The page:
Sunday, September 1, 2013

Axial Caldera Overview

Axial Caldera.
Axial seamount has a caldera at the summit that is 3 km wide and 8 km long, and up to 100 m deep. The floor of the caldera is about 1500 meters deep, or about three quarters of a mile below the ocean surface. The map at left shows high-resolution bathymetry in color that was collected by our colleagues Dave Clague and Dave Caress at the Monterey Bay Aquarium Research Institute (MBARI) with an autonomous under water vehicle (AUV). The colors help show what areas are shallow (reds) and which areas are deep (blues).

The black outlines superimposed on the map below show the lava flows that were erupted in 2011, and the yellow lines are the eruptive fissures where the lava came out of the ground, along the upper south rift zone of the volcano.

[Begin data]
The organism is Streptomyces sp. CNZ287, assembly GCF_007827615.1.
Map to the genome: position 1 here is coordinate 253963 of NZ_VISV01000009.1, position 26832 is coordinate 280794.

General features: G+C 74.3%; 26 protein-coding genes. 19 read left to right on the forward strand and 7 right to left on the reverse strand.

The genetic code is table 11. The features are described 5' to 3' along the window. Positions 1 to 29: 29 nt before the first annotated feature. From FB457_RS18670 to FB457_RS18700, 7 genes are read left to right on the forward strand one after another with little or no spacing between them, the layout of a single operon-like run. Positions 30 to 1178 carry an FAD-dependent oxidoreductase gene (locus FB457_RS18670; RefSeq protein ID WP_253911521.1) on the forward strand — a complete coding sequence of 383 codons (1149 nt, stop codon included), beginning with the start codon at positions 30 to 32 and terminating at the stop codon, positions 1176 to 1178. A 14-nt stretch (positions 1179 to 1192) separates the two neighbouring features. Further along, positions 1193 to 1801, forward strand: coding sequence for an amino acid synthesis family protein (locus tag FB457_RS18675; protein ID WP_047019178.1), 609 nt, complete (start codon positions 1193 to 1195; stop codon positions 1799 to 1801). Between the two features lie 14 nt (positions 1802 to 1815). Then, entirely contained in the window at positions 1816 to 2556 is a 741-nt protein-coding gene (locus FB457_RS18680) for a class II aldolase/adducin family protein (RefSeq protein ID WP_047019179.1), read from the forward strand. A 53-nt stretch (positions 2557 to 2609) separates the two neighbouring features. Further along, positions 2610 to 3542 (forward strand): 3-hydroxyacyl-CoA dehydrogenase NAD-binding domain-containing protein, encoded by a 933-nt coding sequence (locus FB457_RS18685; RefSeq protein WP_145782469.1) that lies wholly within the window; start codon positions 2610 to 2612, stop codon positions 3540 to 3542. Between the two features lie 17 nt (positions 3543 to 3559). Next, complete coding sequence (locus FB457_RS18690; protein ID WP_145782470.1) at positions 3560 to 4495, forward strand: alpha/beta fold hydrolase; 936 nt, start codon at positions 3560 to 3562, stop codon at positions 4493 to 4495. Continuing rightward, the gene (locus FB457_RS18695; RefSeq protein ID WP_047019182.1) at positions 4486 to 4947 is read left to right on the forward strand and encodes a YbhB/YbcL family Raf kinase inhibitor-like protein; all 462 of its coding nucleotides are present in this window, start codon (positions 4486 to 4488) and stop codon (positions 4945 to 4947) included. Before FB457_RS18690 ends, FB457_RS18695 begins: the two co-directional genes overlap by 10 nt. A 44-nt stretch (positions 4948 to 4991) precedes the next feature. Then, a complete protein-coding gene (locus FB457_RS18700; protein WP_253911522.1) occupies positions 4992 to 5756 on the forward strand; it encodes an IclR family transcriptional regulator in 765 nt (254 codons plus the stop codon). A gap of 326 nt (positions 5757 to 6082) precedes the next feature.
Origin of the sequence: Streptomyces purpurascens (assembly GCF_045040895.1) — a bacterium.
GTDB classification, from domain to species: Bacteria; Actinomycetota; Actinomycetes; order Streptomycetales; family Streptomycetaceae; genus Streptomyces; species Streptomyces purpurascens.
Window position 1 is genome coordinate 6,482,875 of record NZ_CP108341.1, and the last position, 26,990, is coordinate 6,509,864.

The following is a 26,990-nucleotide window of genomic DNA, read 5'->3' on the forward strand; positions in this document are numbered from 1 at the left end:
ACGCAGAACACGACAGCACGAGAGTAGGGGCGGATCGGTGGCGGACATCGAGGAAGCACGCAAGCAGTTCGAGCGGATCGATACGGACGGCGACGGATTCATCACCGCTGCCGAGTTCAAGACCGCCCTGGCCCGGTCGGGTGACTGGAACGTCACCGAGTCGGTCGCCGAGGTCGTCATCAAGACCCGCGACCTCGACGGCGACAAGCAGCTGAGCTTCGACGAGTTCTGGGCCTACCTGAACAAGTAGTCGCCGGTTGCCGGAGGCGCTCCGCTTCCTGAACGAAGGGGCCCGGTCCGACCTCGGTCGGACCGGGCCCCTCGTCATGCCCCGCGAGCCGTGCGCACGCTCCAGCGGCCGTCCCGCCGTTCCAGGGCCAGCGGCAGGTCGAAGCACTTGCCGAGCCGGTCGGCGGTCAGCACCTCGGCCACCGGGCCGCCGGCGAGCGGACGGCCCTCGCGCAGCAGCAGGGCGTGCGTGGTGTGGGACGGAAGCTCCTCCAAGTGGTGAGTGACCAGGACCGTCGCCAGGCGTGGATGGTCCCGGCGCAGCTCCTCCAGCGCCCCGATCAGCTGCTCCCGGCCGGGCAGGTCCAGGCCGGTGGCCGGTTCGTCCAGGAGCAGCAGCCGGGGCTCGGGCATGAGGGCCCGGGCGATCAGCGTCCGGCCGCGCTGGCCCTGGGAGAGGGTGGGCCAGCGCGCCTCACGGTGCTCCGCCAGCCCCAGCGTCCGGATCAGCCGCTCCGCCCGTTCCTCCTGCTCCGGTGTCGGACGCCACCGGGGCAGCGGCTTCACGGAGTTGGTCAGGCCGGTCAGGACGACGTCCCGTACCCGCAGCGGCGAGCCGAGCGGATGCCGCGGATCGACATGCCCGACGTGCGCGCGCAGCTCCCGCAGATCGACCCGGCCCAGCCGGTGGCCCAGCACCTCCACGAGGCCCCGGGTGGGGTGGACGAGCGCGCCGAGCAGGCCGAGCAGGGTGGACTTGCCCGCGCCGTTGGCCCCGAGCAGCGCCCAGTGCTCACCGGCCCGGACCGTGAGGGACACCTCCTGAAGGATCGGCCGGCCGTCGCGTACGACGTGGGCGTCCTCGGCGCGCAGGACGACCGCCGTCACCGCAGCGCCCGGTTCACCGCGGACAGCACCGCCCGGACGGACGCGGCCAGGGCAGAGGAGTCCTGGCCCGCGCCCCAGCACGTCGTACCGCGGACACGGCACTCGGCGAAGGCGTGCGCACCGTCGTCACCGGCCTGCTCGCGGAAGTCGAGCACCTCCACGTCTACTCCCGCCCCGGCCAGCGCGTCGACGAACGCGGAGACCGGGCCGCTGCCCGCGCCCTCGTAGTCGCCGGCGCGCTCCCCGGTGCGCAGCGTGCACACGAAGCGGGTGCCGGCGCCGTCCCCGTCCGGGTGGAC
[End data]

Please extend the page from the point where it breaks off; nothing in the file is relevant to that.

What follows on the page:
The icons overlain on the map below show where we’ll be spending a lot of time during our cruise. The red dots are hydrothermal vents, mostly near the caldera walls and along the upper south rift zone, and white dots are places where we’ll be making pressure measurements to see how much the volcano has re-inflated since the 2011 eruption.

That’s a quick introduction to the summit of Axial Seamount where we’ll be making dives during our expedition.

Here is a video describing Axial's caldera:

video

-Bill Chadwick, Oregon State University